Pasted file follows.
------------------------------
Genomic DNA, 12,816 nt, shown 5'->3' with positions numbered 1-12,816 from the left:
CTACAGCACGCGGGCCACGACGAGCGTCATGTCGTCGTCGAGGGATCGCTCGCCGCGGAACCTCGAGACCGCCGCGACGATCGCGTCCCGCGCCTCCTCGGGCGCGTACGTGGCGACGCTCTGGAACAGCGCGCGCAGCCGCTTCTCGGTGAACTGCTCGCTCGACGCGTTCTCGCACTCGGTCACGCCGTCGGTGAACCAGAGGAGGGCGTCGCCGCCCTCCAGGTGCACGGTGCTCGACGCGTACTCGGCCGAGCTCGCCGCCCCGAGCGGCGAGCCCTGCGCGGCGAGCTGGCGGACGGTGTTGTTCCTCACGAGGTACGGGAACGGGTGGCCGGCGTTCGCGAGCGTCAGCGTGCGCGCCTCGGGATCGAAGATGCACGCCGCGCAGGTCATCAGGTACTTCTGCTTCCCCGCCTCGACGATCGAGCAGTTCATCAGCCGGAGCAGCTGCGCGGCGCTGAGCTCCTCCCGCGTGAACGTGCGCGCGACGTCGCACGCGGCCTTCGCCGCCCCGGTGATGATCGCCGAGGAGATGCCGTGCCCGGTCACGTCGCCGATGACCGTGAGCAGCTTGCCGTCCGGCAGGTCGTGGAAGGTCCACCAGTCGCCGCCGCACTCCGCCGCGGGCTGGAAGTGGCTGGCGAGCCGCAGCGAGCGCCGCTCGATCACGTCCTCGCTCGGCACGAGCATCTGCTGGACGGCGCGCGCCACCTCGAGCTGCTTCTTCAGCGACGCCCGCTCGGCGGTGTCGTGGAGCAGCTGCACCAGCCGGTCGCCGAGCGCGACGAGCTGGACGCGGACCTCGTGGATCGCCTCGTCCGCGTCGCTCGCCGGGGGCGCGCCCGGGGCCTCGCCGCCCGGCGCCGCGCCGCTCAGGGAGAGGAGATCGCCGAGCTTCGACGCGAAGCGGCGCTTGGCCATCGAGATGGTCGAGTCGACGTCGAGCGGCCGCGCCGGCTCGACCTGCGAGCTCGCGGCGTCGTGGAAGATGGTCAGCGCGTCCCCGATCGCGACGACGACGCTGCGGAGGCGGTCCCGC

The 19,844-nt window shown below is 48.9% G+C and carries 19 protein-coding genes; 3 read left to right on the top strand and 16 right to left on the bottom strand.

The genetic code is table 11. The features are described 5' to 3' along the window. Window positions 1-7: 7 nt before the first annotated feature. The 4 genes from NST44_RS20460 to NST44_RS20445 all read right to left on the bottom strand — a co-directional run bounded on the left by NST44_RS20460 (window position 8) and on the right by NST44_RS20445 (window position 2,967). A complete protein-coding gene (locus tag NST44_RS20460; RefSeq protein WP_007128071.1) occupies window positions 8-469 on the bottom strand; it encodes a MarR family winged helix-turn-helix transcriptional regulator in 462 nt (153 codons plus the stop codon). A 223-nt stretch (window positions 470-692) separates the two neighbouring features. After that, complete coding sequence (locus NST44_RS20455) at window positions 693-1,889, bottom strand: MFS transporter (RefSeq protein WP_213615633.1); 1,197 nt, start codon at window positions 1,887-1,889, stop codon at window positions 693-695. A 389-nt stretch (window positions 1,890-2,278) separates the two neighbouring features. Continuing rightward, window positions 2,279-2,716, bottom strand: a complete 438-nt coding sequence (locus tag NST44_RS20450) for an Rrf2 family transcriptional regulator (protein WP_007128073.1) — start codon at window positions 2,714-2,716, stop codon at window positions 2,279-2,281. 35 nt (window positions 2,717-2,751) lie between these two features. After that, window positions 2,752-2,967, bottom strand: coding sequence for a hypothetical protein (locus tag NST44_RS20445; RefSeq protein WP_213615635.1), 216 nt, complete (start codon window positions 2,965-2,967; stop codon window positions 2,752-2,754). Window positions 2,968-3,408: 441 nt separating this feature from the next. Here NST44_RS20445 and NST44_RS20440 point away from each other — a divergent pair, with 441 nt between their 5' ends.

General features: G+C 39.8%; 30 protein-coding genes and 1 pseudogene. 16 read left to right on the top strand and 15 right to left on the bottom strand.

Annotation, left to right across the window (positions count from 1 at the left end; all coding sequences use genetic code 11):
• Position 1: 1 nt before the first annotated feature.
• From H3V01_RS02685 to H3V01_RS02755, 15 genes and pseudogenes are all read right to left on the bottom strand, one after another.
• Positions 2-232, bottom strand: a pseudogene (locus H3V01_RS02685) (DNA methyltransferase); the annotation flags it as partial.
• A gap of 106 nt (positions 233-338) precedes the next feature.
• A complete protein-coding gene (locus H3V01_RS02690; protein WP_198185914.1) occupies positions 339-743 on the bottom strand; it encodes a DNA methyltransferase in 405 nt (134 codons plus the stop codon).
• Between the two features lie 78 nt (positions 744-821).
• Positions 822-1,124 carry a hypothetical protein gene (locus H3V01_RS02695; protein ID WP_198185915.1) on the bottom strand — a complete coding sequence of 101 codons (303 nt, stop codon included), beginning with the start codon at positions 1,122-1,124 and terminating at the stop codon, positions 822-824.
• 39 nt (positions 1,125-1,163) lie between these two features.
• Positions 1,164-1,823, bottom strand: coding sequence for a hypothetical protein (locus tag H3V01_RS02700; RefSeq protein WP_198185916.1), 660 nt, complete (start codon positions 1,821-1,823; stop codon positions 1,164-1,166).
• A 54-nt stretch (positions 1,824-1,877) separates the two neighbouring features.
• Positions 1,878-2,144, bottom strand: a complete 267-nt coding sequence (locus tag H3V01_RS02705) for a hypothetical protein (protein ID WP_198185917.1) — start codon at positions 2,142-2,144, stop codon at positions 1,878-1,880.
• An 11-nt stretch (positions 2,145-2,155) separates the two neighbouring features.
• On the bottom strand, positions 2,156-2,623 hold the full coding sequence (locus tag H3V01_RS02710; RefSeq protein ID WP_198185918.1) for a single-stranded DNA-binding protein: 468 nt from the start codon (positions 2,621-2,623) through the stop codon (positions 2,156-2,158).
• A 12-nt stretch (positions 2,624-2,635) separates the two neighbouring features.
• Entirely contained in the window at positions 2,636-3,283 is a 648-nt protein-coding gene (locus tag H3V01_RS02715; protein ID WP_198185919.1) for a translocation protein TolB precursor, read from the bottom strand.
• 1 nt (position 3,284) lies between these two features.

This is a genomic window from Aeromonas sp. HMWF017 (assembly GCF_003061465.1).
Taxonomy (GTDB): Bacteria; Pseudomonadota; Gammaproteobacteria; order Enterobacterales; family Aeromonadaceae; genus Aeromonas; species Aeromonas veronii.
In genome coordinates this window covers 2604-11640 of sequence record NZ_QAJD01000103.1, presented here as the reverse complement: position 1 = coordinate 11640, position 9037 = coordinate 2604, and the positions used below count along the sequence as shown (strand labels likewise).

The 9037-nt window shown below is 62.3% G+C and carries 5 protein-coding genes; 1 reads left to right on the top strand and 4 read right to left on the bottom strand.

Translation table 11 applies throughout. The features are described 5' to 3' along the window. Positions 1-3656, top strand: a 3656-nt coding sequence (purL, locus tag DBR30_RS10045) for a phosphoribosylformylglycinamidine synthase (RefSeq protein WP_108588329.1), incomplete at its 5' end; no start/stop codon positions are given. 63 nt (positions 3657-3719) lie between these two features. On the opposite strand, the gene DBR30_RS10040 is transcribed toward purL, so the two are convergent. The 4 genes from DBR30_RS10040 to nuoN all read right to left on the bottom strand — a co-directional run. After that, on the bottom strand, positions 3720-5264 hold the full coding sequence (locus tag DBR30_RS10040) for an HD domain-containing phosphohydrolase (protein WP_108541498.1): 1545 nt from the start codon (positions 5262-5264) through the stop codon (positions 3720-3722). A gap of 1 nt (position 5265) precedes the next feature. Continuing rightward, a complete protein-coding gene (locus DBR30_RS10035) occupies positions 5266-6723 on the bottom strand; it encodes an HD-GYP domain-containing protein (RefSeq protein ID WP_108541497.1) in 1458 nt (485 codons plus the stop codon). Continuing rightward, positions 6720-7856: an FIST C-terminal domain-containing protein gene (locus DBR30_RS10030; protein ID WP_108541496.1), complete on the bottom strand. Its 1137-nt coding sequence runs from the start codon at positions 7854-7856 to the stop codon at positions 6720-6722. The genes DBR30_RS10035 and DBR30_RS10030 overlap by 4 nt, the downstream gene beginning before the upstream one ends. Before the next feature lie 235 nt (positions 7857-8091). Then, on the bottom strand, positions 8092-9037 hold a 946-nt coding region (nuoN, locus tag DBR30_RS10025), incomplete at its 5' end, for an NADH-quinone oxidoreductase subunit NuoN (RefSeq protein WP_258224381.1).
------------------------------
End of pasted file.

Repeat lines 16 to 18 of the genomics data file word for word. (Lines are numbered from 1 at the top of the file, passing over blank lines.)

• A 54-nt stretch (positions 1,824-1,877) separates the two neighbouring features.
• Positions 1,878-2,144, bottom strand: a complete 267-nt coding sequence (locus tag H3V01_RS02705) for a hypothetical protein (protein ID WP_198185917.1) — start codon at positions 2,142-2,144, stop codon at positions 1,878-1,880.
• An 11-nt stretch (positions 2,145-2,155) separates the two neighbouring features.